This whole internship has been a great experience. I was able to learn much more about user experience than I had in a classroom and got the opportunity to meet other UX professionals. Meeting other professionals made me realize that I should strongly consider creating a portfolio as a UX researcher to show potential employers that I know how to conduct research and to show my process of conducting research. The internship has also made me realize that I need to be multi-facet to be more desirable to future employers and to better communicate with developers and designers. I also realized what skills I need to strengthen along with gain. My experience has solidified my plan to pursue a career in UX. I enjoyed the research that I was conducting and liked having control on what research methods I wanted to use, this was unlike my experience in school. Moving forward, I am excited to grow as a researcher and start a career in UX. Thank you Anna, the Praxik team, the museum staff, UX professionals, and everyone else we met during this internship for all the help and advice!
I’m a senior at the University of Minnesota pursuing a Bachelor of Science in Psychology. I am passionate about research and have a strong interest in the human mind, technology, and how people interact with products. My future plans are to attend graduate school next fall to earn a Master’s in Human-Computer Interaction. I am excited to work with Augmented Reality this summer and increase my knowledge of UX. During my free time, I enjoy baking, watching movies, and traveling.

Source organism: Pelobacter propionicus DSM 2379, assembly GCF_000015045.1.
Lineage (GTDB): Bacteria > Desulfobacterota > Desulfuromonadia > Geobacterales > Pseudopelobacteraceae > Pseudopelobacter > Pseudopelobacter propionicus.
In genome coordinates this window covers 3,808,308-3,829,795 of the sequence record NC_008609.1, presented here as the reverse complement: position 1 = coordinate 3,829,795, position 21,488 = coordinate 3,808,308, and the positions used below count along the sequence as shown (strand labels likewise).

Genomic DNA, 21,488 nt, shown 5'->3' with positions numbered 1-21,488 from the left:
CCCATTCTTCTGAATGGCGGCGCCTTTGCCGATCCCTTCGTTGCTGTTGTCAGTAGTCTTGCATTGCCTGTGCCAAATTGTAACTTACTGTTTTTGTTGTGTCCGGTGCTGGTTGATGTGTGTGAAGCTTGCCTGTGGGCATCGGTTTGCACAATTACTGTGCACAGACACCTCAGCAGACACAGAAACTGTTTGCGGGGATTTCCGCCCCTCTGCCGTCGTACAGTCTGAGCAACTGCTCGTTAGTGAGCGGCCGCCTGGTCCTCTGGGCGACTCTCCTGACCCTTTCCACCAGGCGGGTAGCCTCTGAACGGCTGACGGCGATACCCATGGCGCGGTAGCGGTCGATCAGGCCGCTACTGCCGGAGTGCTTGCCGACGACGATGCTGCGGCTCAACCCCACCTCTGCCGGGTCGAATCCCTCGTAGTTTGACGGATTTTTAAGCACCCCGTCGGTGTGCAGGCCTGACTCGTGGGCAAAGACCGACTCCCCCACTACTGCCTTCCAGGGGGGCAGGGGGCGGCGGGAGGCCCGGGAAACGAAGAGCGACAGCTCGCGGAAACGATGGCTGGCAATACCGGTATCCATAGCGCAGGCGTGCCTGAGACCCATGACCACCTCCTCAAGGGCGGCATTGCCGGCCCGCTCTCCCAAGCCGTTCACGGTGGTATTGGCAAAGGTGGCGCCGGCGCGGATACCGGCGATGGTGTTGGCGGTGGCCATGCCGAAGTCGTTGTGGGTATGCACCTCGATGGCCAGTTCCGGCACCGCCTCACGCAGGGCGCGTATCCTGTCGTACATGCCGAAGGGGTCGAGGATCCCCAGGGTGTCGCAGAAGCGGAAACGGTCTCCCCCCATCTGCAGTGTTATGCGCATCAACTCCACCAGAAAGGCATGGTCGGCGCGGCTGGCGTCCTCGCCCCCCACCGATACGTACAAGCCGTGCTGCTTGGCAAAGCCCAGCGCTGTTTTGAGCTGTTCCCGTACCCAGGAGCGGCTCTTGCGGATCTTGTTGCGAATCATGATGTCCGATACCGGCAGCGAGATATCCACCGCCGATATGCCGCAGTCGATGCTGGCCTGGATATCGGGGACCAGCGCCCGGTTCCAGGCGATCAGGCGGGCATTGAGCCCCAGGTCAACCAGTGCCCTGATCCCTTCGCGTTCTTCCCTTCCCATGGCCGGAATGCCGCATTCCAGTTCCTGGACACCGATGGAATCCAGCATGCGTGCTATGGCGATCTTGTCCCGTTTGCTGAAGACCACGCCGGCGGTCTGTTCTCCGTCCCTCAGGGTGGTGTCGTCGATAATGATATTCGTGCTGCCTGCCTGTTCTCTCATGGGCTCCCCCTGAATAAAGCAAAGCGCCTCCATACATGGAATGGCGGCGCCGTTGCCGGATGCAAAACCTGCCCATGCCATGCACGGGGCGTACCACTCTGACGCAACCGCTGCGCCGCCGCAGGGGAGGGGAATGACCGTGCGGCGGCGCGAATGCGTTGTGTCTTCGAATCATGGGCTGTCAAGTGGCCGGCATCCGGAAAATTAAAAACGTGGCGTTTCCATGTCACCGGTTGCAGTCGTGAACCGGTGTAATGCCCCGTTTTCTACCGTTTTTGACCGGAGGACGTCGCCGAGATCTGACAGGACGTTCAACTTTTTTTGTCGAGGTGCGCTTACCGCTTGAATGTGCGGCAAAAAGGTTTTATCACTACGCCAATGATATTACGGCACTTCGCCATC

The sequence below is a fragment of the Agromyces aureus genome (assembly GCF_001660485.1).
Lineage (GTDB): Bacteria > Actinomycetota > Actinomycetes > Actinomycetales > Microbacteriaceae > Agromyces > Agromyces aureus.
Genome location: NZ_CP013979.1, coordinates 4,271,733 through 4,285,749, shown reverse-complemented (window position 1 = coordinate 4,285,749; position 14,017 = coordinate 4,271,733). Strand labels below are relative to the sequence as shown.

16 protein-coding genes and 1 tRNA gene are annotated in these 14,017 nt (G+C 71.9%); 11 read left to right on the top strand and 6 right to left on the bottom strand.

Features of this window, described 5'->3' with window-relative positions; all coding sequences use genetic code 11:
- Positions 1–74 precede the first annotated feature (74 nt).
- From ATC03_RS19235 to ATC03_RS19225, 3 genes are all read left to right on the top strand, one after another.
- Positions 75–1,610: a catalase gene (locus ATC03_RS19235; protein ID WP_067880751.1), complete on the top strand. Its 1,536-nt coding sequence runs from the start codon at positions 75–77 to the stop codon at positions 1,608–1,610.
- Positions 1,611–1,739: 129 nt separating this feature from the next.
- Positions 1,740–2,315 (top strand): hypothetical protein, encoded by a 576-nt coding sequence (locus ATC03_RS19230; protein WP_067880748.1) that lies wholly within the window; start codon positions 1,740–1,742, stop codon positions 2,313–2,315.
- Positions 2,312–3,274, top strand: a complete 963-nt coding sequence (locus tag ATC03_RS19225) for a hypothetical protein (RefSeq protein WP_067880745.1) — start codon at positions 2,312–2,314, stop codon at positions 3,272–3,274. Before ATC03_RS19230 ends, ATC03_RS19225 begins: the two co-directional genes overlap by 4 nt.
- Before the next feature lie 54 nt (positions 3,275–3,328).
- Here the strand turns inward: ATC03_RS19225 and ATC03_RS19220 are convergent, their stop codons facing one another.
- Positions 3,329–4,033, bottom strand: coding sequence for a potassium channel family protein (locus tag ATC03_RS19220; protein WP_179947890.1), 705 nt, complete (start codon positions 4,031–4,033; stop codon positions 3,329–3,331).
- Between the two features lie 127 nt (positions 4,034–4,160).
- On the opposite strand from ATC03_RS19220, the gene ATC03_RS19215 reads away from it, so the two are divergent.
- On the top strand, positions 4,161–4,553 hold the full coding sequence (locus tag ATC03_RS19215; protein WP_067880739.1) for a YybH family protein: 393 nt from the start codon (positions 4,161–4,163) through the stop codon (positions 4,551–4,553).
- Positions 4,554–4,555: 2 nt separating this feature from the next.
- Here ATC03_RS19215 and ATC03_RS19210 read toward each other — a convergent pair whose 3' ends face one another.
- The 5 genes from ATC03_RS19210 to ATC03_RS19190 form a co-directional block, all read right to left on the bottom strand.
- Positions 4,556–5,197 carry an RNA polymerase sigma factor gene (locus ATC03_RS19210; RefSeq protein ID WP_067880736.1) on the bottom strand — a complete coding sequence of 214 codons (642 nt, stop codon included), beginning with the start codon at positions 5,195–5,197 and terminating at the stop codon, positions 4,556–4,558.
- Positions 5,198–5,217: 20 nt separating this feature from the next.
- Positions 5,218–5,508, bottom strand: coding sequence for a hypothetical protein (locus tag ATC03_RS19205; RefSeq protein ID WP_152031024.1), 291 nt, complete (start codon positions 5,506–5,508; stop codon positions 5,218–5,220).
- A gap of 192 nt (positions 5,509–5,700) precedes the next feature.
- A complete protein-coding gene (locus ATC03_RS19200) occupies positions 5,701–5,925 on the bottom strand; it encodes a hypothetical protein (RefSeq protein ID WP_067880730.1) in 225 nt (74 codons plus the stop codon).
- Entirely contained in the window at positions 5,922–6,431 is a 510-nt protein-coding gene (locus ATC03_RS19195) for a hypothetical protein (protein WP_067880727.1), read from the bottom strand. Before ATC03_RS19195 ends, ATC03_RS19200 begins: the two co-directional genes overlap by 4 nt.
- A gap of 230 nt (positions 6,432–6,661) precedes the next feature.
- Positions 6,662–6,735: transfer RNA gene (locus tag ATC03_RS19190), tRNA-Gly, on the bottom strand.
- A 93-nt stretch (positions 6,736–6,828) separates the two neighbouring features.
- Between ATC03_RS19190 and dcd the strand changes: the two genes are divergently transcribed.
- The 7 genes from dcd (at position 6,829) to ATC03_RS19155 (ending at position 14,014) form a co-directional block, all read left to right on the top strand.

This week we made final edits to our prototype and app. We worked on creating our presentation for the Science Museum of Minnesota as well. We practiced our presentation with Anna and received useful feedback on what we needed to improve upon before the final presentation.
Our final day at the museum came and we had a demo for the museum staff and visitors. During our demo at the museum, we soon realized and found some errors with our app that we were able to quickly fix. As the demo ended, I was feeling nervous about our presentation to the museum. However, it went a lot better than I expected. We may have missed a few points here and there, but we were able to convey the general message on the slides. Overall, our final day at the museum was successful and we received positive responses to both our app and presentation.
We conducted user testing with our iPad app on Thursday at the science. Before we began testing with the visitors, some of the museum staff used our app and we received inputs on how we could improve our app.
During testing, we had visitors use our app for a maximum of 10 minutes before being briefly interviewed and given a survey about their experience with the app. Each of us got different roles during testing, I found families who were willing to test the app and administrated the surveys, Shreyas was the facilitator, Andrea took notes as families were using the app, Liam was the interviewer, and Carson took the notes from the interviews. For the most part, testing went well and we got useful feedback.